The year is 1990. In the foreground, a man dressed in a blue work shirt and denim overalls poses amid corn and vegetables planted on a patch of junkyard between West 118th and 119th Streets and Frederick Douglass Boulevard in Manhattan. A makeshift scarecrow, also in overalls, stands beside him. The man’s name is Eddie, he’s originally from Selma, Alabama, and he’s now an urban farmer. Welcome to Harlem.

But the story doesn’t end there. The photographer, Camilo José Vergara, has returned to the same location year after year to shoot more pictures. In 2008, he aimed his camera here and found, not a vegetable patch, but a crisply modern luxury apartment building. “On the exact spot where Eddie was standing, there’s a Starbucks today,” Vergara says. Welcome to the new Harlem.

For much of the past 40 years, Vergara has systematically shot thousands of pictures at some 600 locations in Harlem. His images cumulatively document the myriad transformations—both dramatic and subtle—in the physical, social and economic life of the community. The project helped earn him a MacArthur Foundation “genius” grant in 2002.

Harlem has not been Vergara’s only focus. He has shot extensively in distressed areas of Camden, New Jersey, and Richmond, California, as well as in Detroit, Los Angeles and more than a dozen other cities. More than 1700 of his photographs are housed on a labyrinthine interactive Web site called Invincible Cities , which he hopes to develop into what he calls “The Visual Encyclopedia of the American Ghetto.” A modest yet powerful selection of his New York City work is featured in an exhibition, Harlem 1970–2009: Photographs by Camilo José Vergara, on display at the New-York Historical Society through July 9.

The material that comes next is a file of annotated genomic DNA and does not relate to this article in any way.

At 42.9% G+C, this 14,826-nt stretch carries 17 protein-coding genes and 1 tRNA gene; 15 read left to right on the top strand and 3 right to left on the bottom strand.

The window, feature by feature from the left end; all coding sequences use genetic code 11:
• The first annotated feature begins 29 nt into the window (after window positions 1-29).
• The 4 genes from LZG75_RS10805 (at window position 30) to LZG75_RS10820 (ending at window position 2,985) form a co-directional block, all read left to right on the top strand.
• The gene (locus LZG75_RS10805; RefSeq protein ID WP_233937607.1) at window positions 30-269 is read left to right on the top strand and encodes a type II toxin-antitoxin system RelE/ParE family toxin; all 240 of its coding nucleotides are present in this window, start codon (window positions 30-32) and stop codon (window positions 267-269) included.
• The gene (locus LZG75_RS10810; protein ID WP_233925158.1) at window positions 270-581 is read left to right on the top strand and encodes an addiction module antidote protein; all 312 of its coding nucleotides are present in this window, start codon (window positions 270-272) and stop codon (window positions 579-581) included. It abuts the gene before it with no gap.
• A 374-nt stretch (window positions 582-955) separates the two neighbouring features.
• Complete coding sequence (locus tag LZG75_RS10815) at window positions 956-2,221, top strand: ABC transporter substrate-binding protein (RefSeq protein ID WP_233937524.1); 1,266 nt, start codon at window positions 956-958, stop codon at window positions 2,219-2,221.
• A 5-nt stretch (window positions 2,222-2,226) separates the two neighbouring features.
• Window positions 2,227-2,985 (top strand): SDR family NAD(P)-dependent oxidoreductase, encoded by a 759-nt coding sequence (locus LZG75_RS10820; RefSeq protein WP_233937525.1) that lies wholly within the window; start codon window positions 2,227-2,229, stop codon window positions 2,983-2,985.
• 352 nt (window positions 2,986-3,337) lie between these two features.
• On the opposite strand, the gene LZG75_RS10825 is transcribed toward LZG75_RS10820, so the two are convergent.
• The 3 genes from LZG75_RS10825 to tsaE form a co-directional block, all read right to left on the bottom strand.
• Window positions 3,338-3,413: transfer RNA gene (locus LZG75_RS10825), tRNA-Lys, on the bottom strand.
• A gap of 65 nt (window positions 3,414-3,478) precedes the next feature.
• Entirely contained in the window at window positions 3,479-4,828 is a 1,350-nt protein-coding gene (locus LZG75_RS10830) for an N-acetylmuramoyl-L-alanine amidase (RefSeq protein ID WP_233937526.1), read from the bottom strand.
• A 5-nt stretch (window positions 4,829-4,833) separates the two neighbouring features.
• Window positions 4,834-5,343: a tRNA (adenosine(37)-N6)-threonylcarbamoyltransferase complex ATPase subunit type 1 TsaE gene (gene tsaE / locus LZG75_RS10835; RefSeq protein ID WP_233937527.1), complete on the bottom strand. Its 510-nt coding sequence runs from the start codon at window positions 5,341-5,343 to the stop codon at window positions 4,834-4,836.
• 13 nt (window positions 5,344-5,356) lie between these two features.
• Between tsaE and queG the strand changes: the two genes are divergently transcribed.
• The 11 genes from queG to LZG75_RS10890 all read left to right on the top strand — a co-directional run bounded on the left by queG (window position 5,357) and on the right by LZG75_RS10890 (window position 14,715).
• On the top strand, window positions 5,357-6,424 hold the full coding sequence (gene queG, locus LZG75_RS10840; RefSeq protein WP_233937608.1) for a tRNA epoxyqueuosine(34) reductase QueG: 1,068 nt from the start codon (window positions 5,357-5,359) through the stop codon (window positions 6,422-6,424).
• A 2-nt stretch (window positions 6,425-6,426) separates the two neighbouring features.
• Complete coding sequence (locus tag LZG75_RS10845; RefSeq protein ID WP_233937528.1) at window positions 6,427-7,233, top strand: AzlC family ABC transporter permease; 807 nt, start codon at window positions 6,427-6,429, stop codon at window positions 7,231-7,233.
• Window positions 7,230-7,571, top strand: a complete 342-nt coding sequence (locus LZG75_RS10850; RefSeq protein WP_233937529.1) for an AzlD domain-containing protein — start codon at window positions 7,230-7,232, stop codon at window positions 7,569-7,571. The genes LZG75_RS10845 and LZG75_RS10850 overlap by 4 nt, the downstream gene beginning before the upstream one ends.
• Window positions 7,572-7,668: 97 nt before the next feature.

Harlem has long fascinated photographers. Henri Cartier-Bresson found it a rich source of the “decisive moments” he felt were the heart of the medium. Helen Levitt and Aaron Siskind found drama and beauty in Harlem’s people and surroundings; Roy DeCarava found poetry and power.

Vergara’s project is deliberately more prosaic. Rather than trying to create the perfect, captivating photograph, he piles image upon image, narrating a suite of interconnected stories with a form of time-lapse photography that spans decades.

There’s a vivid example of Vergara’s method in the Harlem exhibition, documenting the evolution—or more accurately, devolution—of a single storefront at 65 East 125th Street. A series of eight pictures (or 24, on Vergara’s web site) tracks the establishment’s progression from jaunty nightclub to discount variety store to grocery/smoke shop to Sleepy’s mattress outlet and finally, to gated, empty store with a forlorn “For Rent” sign.

“This is not a photography show in the traditional sense,” Vergara says during a stroll through the New-York Historical Society gallery. “I’m really interested in issues, what replaces what, what’s the thrust of things. Photographers don’t usually get at that—they want to show you one frozen image that you find amazing. For me, the more pictures the better.”